you. In going to Egypt as an infant our Lord demonstrated these things.

      In the flight to Egypt, God demonstrated for us the missionary nature of the
      Gospel. Even before our Lord had grown and taken on His public ministry, He
      took a missionary journey that He might share His presence with the whole
      world, not just the Hebrew people. In like manner the apostles, after our
      Lord's ascension, were sent out to proclaim the Gospel to the whole world -
      and in the same manner, we too are sent to the whole world to proclaim the
      Gospel. Our Lord did not undertake this journey to Egypt as an intentional
      missionary - rather He went out of necessity. But no matter where He went,
      He brought the presence of God into the world. Nor did He "preach and teach"
      in Egypt - He was simply there as a refugee, but again simply by being there
      and by being Who He is, He brought the light of God into the dark places. So
      also we do not have to go off on special "missionary" trips to do this,
      rather we simply go where God sends us for whatever mundane reason, but
      where ever we go we proclaim the Gospel, not necessarily by preaching and
      teaching, but simply by living our lives.

      Today we remember the three righteous ones, David the King, Joseph the
      betrothed and James the brother of the Lord. These three saints also
      demonstrate for us the missionary nature of our faith. The prophet and King
      David was no missionary, he was rather a warrior king and a poet. But under
      his rule and the rule of his heir, Solomon, the land of Israel gained its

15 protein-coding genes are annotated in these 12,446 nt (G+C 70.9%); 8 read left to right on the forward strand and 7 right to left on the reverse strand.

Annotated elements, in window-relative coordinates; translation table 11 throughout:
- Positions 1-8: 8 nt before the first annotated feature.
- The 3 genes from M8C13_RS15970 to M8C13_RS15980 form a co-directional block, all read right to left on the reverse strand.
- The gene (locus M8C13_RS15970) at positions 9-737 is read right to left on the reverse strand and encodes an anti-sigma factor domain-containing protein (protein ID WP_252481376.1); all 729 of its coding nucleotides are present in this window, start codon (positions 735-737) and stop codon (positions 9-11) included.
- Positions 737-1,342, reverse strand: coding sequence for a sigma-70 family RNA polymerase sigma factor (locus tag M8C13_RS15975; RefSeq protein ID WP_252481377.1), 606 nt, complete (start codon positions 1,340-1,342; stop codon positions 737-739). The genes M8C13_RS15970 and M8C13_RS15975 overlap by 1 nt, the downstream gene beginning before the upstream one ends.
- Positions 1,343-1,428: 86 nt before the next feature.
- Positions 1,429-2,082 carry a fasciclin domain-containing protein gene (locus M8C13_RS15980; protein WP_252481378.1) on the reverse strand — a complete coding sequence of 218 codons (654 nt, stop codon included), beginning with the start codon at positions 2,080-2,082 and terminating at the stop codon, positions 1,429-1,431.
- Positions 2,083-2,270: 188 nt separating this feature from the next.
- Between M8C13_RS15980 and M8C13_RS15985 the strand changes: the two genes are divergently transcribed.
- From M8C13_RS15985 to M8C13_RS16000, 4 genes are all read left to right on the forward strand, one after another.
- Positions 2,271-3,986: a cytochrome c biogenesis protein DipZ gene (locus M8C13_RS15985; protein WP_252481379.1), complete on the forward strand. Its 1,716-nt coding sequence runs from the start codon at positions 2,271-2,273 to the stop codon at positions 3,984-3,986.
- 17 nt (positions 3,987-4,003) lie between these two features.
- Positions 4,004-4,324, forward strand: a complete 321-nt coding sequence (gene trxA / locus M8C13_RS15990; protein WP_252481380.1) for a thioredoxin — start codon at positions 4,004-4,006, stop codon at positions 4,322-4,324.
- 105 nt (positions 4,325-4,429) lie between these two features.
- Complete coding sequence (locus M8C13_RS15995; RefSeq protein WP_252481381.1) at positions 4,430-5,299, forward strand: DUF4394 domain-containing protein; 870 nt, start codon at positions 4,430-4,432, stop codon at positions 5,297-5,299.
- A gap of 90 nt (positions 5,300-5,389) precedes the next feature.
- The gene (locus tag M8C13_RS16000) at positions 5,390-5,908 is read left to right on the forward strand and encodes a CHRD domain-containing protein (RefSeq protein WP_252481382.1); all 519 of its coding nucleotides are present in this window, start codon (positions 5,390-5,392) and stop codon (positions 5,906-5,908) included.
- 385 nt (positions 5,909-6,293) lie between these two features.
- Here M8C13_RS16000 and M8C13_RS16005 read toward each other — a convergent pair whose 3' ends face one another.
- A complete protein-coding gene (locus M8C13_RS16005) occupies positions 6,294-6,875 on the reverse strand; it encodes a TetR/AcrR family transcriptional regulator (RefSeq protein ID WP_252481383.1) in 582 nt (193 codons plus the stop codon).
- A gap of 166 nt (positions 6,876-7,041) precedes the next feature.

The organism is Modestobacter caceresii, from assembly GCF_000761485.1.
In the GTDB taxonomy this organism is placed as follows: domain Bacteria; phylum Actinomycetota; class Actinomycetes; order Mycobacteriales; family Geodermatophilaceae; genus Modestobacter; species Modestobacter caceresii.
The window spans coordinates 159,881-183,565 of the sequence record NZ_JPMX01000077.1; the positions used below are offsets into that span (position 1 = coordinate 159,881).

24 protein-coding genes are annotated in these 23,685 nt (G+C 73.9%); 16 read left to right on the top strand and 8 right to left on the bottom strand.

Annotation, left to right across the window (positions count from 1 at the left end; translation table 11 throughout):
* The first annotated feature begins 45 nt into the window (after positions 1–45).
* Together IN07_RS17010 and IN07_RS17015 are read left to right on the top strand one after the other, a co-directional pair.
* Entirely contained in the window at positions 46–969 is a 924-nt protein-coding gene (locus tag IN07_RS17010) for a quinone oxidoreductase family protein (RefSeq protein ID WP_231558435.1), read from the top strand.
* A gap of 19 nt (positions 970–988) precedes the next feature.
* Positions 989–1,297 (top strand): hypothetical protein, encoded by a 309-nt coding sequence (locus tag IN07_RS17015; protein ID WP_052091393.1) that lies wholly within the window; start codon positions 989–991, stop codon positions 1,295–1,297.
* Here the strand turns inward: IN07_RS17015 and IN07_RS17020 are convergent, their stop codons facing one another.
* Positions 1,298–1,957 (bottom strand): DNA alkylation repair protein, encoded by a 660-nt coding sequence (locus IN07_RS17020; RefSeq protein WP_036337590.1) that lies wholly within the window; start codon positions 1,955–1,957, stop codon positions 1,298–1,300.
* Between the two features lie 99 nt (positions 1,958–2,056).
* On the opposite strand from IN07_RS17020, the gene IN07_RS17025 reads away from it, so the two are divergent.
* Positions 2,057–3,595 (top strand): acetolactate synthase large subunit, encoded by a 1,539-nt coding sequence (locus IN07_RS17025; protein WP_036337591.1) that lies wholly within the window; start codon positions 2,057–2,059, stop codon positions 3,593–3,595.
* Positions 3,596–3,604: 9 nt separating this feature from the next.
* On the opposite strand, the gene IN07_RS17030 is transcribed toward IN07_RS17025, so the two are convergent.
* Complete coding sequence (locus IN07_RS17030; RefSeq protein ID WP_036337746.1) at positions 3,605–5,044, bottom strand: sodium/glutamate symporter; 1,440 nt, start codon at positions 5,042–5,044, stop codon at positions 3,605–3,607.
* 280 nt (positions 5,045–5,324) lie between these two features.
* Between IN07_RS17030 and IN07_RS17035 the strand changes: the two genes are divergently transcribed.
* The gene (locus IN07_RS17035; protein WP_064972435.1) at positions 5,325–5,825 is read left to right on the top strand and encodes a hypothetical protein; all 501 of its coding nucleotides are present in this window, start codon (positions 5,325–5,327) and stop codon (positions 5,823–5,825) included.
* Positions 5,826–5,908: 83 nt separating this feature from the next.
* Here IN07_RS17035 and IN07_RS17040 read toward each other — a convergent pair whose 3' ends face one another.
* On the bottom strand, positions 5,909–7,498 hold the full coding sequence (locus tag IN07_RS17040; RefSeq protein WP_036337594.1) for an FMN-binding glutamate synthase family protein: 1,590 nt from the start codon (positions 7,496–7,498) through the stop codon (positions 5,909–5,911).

greatest material and political prominence in the world. And it gained this
      recognition as the land of the chosen people of the One True God. Simply by
      being faithful to God, it was in God's providence to raise up His people to
      demonstrate to the world the worship of the True God and to show to the
      world the covenant between the True God and those who would serve Him. For
      those who had eyes to see - God was revealed to them. In this manner David
      the King was also a missionary - for, by his faithfulness, he proclaimed the
      rule and power of God to the whole world. Joseph, the betrothed, the
      protector of the Virgin Mary and the Christ Child, by his obedience, was the
      instrument by which our Lord traveled to Egypt and so brought the presence
      of God to the whole world. Even before this, Joseph by his steadfast faith
      in the word of God even in the face of seemingly inexplicable events
      declared to the whole world the necessity of the denial of self and of
      submitting the will to God. By his obedience Joseph was also a missionary,
      proclaiming faith and trust in God to the world. James, the brother of the
      Lord, was the son of Joseph by his first wife. James, of all the sons of
      Joseph, was the one who was closest to Jesus Christ. We see in some icons of
      the flight to Egypt that James accompanied his father and the Virgin and her
      Child on this journey. After the death of Joseph, as the brothers were
      dividing the inheritance of their father, the others did not wish to grant
      Jesus a share of this inheritance for he was still young and had not worked
      to contribute to the inheritance. Only James spoke out in defense of Jesus
      amongst his brothers and chose to divide his own share of the inheritance
      with Jesus . Because of his brotherly devotion and love, James alone among
      all the sons of Joseph is called the "brother of the Lord". Because of his
      love of Christ, James was among the earliest believers and followers of
      Christ. He was so firm in his faith that he was the first of the bishops of
      the Church in Jerusalem. He was also among the first of the martyrs, laying
      down his life for Christ. James by his love of God was also a missionary
      showing to the world the salvation of Christ and caring for the flock as a
      bishop.

      Today, the Sunday after the feast of our Lord's Nativity, we recall these
      three righteous ones, each of whom were missionaries, bringing the presence
      of God to the world. Our Lord, even in His infancy, teaches us that the
      Christian faith is a missionary faith and that no matter where our lives
      take us, whether we go as kings or as refugees or as martyrs, we proclaim th
      e coming of Christ, the presence of God in the world. Where ever we are,
      whatever we are doing, we are missionaries and by our lives we bring God to
      the world.